The music falls away and the track changes after a momentary pause. The car continues to hum along as the dark bass line to Spread Your Love by Black Rebel Motorcycle Club chugs along like a nuclear train. Peter Hayes’ crunchy guitar kicks in as Nick Jago’s drumming steadily holds the company line. Hayes and Robert Levon Been’s alternating vocals, cocksure and sneering, extol the virtues of spreading your love like a fever. Perfectly layered harmonicas and guitars continue to fuel the atomic train’s unstoppable momentum as the song crescendos in an orgy of cymbals, bass, and gritty vocals.

Before you can even catch your breath Guy Garvey screams a muffled, “Four!” and Elbow’s Fallen Angel bursts into life. Garvey’s unique voice rides on the waves of grainy bass and thrashing guitar, taking you through ‘mongrels’, dragging your feathers across the dance floor, and keeping your blues on cruise control. The song peaks with its chorus as Garvey sings, “You don’t need to sleep alone. You bring the house down!” Garvey brings the song home along with the rest of Elbow, layering delicate harmonies over the top of the crunch. Before you know it the song has sped to its end and the track is changing once again.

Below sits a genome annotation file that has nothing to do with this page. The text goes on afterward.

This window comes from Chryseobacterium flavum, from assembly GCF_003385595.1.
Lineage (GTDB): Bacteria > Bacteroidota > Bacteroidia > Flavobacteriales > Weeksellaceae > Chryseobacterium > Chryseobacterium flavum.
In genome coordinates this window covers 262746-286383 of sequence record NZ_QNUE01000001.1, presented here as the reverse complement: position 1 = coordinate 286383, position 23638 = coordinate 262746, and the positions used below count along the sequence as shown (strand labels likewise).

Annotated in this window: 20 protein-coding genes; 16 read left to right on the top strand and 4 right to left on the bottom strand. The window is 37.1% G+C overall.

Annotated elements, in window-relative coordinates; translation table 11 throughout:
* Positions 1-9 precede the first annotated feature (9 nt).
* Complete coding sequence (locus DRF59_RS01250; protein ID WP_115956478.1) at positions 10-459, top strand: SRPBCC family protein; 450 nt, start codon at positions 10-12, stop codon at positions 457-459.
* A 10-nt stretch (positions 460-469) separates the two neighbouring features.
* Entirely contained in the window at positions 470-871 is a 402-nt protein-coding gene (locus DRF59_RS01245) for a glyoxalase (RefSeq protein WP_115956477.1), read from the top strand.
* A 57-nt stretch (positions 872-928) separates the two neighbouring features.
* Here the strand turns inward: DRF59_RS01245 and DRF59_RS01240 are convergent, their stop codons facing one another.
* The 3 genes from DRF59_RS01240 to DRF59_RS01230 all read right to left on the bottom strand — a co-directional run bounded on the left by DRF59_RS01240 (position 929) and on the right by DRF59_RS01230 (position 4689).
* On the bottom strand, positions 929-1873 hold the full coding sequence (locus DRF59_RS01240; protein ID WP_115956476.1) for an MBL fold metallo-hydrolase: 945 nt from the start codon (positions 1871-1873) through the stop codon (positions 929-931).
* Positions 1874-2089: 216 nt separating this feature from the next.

Black Nite Crash by Ride, driven by miles of guitars and the frenetic drumming of Loz Colbert causes the speakers in your car to vibrate the change out of your pocket. Andy Bell’s nonsense lyrics and ridiculous guitar work moves at breakneck speed as his airy vocals declare, “Everyone’s got the same disease. It’s alright.” After two minutes of contained mayhem the song abruptly ends, leaving you gasping for breath after trying to match Bell word for word through a “hunchback abuser working on a cruiser” and the twists of “evening, daybreak, switchblade, stomach ache, gonna meet a man with a rattlesnake handshake”.

A temporary silence allows you to catch your breath a bit, before Set You Free by The Black Keys drives up your pulse rate with its frenzied blues-rock. The machine gun drums and dirty guitar frame the “I can’t believe this voice comes out of a white guy from Ohio” violent melodies and vocal workings of Dan Auerbach. The song quickly zooms towards its apex and ends as quickly and as torridly as it began.